Theodore Cohen, assistant professor of history, recently released his book Finding Afro-Mexico: Race and Nation after the Revolution, which was published by Cambridge University Press.
Finding Afro-Mexico recalls how, in 2015, the Mexican state counted the amount of its citizens that identified as Afro-Mexican, for the first time since independence. The finding of Afro-Mexico individuals reveals the transnational interdisciplinary histories that led to this celebrated reformulation of Mexican national identity.
Cohen traces Mexican, African American, and Cuban writers, poets, anthropologists, artists, composers, historians, and archaeologists who integrated Mexican history, culture, and society into the African Diaspora after the Revolution of 1910.
"Finding Afro-Mexico began with questions about race and social justice I asked as an undergraduate,” said Cohen. “At Lindenwood, I always encourage my students to ask similar questions about the past and its relevance today. This type of scholarly inquiry allows them to experience the world in new ways and helps them succeed after they graduate. My research has also inspired me to bring my academic interests to campus venues, such as the Institutional Review Board; the Diversity, Equity, and Inclusion Task Force; and the Black Student Union."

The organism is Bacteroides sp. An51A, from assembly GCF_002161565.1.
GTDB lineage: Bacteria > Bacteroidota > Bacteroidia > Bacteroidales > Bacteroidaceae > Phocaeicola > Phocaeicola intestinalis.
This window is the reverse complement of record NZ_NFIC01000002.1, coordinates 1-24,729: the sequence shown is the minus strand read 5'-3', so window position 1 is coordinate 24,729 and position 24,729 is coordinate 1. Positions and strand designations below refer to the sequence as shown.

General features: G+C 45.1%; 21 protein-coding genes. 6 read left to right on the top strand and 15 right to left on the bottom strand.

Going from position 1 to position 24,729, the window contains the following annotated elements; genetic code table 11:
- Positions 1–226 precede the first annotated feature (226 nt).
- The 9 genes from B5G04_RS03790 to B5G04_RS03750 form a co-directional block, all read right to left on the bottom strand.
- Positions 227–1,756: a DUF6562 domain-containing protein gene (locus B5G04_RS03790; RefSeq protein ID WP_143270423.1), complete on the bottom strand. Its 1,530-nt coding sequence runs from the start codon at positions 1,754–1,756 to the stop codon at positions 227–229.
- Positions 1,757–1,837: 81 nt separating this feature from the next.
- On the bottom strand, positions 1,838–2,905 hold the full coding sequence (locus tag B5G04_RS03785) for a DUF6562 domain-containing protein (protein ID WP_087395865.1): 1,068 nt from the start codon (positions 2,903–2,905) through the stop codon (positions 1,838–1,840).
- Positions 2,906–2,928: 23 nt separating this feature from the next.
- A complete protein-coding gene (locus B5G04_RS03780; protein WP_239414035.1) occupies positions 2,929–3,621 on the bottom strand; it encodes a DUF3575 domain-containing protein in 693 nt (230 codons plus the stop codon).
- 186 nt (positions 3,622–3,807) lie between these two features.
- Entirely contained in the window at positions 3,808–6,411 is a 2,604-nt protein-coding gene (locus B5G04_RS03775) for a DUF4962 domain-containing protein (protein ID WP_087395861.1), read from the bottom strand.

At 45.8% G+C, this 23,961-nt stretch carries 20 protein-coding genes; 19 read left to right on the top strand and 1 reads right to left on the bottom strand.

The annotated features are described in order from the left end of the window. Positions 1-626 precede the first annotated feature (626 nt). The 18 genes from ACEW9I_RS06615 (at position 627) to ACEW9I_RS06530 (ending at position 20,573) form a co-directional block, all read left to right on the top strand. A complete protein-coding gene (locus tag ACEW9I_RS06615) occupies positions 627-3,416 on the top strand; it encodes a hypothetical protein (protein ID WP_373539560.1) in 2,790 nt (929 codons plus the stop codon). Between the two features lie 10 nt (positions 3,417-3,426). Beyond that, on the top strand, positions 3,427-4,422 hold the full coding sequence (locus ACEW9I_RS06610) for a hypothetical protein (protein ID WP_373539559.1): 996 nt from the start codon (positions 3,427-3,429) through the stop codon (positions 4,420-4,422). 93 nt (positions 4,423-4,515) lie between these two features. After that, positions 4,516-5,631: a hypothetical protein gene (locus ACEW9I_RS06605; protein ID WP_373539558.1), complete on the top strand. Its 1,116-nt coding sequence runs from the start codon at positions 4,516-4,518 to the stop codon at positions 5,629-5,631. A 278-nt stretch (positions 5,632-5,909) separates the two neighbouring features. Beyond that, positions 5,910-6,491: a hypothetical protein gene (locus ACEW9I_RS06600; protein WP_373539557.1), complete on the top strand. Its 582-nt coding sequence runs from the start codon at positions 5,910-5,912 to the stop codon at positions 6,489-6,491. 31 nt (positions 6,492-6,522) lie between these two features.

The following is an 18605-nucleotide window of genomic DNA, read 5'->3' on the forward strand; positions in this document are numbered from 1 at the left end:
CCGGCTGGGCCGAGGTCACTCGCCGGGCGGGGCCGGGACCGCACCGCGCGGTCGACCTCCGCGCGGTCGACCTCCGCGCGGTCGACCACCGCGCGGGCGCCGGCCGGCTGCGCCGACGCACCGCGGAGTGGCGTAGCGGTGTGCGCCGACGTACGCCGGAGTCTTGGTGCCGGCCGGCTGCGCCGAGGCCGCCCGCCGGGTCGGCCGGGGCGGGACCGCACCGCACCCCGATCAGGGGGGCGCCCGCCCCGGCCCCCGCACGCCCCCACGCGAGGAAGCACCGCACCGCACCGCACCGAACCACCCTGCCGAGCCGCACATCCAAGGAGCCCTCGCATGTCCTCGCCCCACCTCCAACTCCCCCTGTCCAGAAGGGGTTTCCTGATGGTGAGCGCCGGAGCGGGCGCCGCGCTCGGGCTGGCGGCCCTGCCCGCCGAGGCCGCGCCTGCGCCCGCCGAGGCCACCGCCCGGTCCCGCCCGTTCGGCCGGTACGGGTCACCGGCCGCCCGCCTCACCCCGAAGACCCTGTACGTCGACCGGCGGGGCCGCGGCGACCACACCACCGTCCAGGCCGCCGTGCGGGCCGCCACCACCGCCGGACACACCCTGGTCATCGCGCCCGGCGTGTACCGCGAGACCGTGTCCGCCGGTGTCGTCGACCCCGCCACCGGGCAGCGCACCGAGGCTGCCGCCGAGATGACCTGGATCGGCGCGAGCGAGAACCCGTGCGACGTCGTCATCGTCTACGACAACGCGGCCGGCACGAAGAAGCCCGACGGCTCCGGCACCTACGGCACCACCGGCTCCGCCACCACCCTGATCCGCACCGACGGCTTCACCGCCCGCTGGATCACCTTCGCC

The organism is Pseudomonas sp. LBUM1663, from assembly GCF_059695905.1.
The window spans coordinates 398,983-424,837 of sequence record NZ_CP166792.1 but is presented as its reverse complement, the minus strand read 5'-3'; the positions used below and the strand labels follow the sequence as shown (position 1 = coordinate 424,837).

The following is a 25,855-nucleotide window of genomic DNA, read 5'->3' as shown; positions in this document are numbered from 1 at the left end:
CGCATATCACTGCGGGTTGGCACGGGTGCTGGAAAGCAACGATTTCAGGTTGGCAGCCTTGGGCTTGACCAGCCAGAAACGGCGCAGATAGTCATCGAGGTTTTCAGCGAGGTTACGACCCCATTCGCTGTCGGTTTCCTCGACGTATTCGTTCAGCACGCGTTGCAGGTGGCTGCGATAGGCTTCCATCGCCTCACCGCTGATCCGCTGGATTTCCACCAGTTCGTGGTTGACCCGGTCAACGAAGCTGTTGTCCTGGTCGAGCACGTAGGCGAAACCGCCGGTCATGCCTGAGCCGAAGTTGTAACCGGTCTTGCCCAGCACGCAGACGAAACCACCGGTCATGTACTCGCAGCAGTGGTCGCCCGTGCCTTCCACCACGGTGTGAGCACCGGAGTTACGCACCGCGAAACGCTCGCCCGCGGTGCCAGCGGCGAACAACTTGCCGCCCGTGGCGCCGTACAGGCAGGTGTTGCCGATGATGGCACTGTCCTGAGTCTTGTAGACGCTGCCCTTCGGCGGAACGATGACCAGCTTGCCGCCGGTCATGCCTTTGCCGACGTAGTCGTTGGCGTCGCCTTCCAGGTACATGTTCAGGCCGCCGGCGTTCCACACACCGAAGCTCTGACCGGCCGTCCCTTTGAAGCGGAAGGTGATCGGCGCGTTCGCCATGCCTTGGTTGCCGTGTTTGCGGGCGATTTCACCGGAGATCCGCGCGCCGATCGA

In his book, Cohen effectively shows how these intellectuals rejected the 19th-century racial paradigms that heralded black disappearance when they made blackness visible first in Mexican culture and then in post-revolutionary society. Pulling from over 20 different archives across the Americas, this intellectual history of black visibility, invisibility, and community-formation questions the racial, cultural, and political dimensions of Mexican history and Afro-diasporic thought.
“We are proud of Cohen’s scholarship, which clearly got the attention of a highly respected publisher in Cambridge UP,” said Dr. Kathi Vosevich, dean of the School of Humanities. “His book underscores the importance of a Humanities education in terms of his being able to analyze and synthesize volumes of research in a meaningful way that brings more awareness to past and present issues. He is a real-life example of experience and success for our students.”